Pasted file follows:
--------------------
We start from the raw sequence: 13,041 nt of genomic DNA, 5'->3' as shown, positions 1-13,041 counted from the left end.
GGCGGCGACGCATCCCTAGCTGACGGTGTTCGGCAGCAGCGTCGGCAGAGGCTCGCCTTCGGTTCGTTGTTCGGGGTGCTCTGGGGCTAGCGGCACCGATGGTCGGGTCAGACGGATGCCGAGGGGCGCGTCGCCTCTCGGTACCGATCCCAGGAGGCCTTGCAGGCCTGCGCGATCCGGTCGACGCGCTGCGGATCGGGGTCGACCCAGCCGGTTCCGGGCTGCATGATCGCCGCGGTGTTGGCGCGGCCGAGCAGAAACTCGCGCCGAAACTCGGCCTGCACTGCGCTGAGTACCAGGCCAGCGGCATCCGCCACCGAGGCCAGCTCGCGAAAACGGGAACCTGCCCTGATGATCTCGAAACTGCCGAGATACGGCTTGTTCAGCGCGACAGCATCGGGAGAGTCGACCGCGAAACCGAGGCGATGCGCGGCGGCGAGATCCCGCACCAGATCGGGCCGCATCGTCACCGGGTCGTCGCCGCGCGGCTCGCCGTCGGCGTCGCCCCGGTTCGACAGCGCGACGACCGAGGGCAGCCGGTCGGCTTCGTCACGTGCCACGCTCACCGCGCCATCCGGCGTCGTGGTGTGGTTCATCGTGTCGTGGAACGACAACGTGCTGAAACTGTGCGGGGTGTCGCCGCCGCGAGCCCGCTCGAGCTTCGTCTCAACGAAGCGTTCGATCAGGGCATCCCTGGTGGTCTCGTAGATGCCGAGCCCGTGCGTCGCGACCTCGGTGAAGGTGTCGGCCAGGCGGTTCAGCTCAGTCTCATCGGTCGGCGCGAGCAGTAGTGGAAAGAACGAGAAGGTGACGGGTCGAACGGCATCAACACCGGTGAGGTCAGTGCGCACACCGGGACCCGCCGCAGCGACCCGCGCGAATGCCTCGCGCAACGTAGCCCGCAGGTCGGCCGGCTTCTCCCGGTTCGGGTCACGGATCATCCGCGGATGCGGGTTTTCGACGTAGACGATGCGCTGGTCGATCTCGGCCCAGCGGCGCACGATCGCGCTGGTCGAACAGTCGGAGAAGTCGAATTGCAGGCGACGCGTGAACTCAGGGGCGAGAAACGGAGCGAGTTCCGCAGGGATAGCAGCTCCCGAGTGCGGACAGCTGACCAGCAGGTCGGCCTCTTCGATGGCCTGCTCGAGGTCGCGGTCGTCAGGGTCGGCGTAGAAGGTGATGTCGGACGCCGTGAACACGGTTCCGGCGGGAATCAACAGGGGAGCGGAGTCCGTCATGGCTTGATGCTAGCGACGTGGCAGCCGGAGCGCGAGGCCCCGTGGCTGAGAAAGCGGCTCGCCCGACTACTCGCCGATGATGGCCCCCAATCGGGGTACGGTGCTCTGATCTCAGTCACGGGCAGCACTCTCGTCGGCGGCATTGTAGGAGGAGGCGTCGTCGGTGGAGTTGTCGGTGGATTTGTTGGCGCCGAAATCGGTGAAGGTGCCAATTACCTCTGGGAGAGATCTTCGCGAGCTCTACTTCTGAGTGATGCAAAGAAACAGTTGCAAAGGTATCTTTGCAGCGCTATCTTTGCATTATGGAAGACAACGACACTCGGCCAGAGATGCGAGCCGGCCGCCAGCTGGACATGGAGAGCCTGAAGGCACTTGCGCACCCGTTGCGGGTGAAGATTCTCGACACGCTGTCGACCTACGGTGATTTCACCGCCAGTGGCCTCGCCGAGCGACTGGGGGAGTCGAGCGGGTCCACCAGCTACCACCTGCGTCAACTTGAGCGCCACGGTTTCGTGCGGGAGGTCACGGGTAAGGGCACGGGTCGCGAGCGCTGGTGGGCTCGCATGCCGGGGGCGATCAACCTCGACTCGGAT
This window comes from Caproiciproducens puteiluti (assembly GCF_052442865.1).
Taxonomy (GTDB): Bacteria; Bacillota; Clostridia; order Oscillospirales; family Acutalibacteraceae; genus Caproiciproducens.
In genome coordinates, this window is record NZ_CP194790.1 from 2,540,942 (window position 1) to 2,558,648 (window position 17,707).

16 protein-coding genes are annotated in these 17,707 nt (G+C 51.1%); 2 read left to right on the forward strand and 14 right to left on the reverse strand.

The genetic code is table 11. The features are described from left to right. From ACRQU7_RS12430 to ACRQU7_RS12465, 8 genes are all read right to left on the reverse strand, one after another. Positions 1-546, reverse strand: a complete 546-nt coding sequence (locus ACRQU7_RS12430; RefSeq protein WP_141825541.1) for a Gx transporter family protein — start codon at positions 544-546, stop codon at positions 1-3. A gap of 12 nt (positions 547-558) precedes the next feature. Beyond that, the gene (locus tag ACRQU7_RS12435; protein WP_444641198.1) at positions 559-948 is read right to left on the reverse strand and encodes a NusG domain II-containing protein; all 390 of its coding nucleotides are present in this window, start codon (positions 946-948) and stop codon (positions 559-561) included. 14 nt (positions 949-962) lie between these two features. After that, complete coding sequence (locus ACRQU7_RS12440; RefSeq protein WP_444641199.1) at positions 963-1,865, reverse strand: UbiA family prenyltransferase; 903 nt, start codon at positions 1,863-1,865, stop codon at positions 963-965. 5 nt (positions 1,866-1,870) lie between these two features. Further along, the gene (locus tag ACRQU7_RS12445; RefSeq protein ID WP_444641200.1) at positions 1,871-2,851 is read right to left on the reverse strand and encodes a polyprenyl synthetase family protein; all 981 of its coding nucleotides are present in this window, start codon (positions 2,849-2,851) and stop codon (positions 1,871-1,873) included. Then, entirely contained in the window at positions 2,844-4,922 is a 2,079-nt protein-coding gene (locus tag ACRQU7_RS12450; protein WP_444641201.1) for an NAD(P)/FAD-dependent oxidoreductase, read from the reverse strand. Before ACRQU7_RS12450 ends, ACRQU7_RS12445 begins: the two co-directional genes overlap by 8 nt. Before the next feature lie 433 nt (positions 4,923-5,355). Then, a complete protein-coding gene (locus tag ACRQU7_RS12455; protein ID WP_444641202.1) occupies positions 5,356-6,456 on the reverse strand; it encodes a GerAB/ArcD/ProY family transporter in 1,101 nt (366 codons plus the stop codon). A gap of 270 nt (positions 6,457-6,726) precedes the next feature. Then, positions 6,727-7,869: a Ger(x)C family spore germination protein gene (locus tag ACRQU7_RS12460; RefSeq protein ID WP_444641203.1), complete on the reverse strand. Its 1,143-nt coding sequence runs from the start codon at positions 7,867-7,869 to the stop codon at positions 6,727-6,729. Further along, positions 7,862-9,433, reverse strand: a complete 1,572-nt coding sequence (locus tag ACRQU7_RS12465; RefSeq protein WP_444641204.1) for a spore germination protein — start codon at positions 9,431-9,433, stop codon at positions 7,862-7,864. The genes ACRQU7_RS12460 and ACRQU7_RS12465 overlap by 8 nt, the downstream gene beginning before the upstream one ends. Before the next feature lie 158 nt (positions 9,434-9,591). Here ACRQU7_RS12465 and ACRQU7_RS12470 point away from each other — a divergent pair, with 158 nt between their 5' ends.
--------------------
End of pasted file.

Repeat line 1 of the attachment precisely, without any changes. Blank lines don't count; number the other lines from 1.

We start from the raw sequence: 13,041 nt of genomic DNA, 5'->3' as shown, positions 1-13,041 counted from the left end.